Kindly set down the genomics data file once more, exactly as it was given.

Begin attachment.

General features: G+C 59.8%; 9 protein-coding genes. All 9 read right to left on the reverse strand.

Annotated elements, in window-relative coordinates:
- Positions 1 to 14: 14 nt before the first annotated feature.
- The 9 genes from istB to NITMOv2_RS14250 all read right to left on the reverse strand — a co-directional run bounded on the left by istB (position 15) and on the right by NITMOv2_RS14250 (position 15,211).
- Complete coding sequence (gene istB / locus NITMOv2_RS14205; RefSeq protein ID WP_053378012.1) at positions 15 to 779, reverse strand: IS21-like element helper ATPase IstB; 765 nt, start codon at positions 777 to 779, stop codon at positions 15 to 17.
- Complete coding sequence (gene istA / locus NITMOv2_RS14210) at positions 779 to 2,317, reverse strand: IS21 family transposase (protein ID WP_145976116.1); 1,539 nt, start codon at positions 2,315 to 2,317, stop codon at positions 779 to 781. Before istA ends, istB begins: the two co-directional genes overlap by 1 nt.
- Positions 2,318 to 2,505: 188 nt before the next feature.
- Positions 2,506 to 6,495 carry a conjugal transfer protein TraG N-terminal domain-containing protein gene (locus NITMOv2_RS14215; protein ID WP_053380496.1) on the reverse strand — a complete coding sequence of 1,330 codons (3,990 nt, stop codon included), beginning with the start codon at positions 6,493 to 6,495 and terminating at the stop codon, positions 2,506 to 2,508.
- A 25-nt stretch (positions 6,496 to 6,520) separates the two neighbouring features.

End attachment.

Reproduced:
General features: G+C 59.8%; 9 protein-coding genes. All 9 read right to left on the reverse strand.

Annotated elements, in window-relative coordinates:
- Positions 1 to 14: 14 nt before the first annotated feature.
- The 9 genes from istB to NITMOv2_RS14250 all read right to left on the reverse strand — a co-directional run bounded on the left by istB (position 15) and on the right by NITMOv2_RS14250 (position 15,211).
- Complete coding sequence (gene istB / locus NITMOv2_RS14205; RefSeq protein ID WP_053378012.1) at positions 15 to 779, reverse strand: IS21-like element helper ATPase IstB; 765 nt, start codon at positions 777 to 779, stop codon at positions 15 to 17.
- Complete coding sequence (gene istA / locus NITMOv2_RS14210) at positions 779 to 2,317, reverse strand: IS21 family transposase (protein ID WP_145976116.1); 1,539 nt, start codon at positions 2,315 to 2,317, stop codon at positions 779 to 781. Before istA ends, istB begins: the two co-directional genes overlap by 1 nt.
- Positions 2,318 to 2,505: 188 nt before the next feature.
- Positions 2,506 to 6,495 carry a conjugal transfer protein TraG N-terminal domain-containing protein gene (locus NITMOv2_RS14215; protein ID WP_053380496.1) on the reverse strand — a complete coding sequence of 1,330 codons (3,990 nt, stop codon included), beginning with the start codon at positions 6,493 to 6,495 and terminating at the stop codon, positions 2,506 to 2,508.
- A 25-nt stretch (positions 6,496 to 6,520) separates the two neighbouring features.